There are certain ideological shifts: One of the things I’m eternally thankful to Occupy for, one thing I think it did very effectively, was to start to talk about tax and tax evasion and shift that agenda in the US, which I know still has a long way to go. My feeling is the attacks on Romney over tax would not have had the traction they have had, had it not been for Occupy (that is, I hope it is clear, not a kind of Democrat partisan point). So I’m certainly not saying that there can’t be shifts in what propaganda is effective, but I do not think this is a question of needing to reveal truths to people, and in an era of the internet and cellphone cameras and bloggers, I think our ability to reveal truths is next to none.

This is strategically important: there’s the idea that we are some kind of elect who know the truth and if we can just communicate that, the masses will hear us and rise up, but I think the masses are at least as perspicacious as we are. Much more of a point is that there is this incredible structural disempowerment, and that disempowerment is not illusory, it is a real thing. So to me a much more important job of any radical movement than “telling the truth” is enabling ordinary people to feel a) like they fucking matter, and b) like they can have an impact.

In the UK at the moment, there is a very strong and aggressive agenda being perpetrated to persuade people of the opposite: that they are nothing, that they are dust. There is a lot of fightback against this, but psychically it takes its toll. The agenda is more open and aggressive than it has been for a time, and I really feel suspended, I feel that we are trembling on something.

We have the potential for there to be a shift in people’s sense of empowerment – what we need is a couple of really big social and political and economic victories – or there is a real danger of the opposite, of a massive retrenchment, of a sense that nothing matters, as you got after the defeat of the miners’ strike.

So I’m nervous: The stakes are fucking high, and I am the opposite of complacent. This is a really bad time and I don’t in any way take it for granted that we’re going to come out of this well. It’s too close to call at the moment whether it’s going to simply lead to collapse and the triumph of a kind of rampant Thatcherism. I’d be lying if I said I was particularly buoyed up at the moment.

OCT: If you read your novels from the point of view of someone who’s on the left and has an awareness of your politics, it’s impossible not to notice certain ideas playing out. There’s a line in Embassytown, “politics finds you” – that’s something that seems to happen in the books, with maybe a couple of exceptions. When you’re talking about that sense of urgency and the sense of having a role to play, are you ever tempted to be more didactic, or do you see that and your non-fiction writing, organizing and activism as two separate things?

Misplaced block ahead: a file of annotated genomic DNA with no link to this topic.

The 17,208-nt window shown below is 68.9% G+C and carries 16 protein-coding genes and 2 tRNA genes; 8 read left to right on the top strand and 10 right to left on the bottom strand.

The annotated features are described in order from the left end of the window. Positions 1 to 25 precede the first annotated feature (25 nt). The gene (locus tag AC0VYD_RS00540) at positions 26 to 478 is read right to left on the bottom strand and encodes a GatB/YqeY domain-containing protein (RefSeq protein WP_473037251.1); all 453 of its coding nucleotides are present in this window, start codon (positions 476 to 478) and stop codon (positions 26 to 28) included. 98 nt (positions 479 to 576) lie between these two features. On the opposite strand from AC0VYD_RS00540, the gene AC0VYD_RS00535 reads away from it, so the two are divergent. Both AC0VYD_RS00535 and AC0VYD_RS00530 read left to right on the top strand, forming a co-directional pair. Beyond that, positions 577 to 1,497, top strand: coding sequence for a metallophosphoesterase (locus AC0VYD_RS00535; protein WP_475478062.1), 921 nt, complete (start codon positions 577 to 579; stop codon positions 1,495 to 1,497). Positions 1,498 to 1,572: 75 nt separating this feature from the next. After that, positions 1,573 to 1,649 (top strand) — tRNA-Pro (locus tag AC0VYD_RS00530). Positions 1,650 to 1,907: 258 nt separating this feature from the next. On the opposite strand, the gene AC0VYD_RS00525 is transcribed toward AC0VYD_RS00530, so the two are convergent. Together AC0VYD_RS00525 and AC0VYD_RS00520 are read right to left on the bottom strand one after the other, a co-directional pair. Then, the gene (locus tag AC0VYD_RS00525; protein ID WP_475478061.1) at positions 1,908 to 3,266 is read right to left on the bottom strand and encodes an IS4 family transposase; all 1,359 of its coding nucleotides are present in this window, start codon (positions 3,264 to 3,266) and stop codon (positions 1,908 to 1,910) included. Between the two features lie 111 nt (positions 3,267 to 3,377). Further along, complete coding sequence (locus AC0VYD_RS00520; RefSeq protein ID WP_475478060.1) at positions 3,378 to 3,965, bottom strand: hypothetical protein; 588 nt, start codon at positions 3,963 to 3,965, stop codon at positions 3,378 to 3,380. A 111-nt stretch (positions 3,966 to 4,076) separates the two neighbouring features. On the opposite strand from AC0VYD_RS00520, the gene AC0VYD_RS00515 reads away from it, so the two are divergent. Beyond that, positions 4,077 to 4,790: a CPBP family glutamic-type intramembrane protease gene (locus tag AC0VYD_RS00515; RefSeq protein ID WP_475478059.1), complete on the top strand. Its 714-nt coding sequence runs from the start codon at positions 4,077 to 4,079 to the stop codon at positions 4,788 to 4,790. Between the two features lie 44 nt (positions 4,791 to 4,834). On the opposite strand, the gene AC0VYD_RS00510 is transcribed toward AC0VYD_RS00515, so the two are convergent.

CM: Didactic, certainly not, because it would be strategically absurd and because it’s not what I write or read fiction for – I just don’t think fiction works that way. But mediation and expression in some kind of fractured way is not only quite a different thing, I think it’s inevitable, and I’m fine with that, some books more overtly and self-consciously than others.

You don’t have to be self-awarely part of a political movement to express that sense of urgency and crisis, and I’m absolutely certain that what we’re going to start to see is a huge wave of social crisis fiction, of “austerity” fiction, of recession fiction – some of it coming from the self-conscious left, some of it coming from the self-conscious right, and a lot of it coming from people who probably wouldn’t have thought of themselves as particularly political.

That urgency, that kind of trembling sense is going to penetrate art and fiction and music in various complicated ways as it always must. And those of us that write with anything approaching a kind of political hinterland may well do so more self-consciously than others.

When we think about reflecting and drawing from and ruminating on and metaphorizing and considering, that’s all terrific. When we start thinking about sending a message, let alone teaching, we’re on a hiding to nothing, both as activists and as writers. That’s simply not our job in that context – if I want to tell people what I think about politics I’ll simply do so. But if you read the fiction with that lens, of course you’re going to find that stuff there, and I’m not going to disavow it – it’s an important part of who I am and what motivates me to get up in the morning, let alone to write books.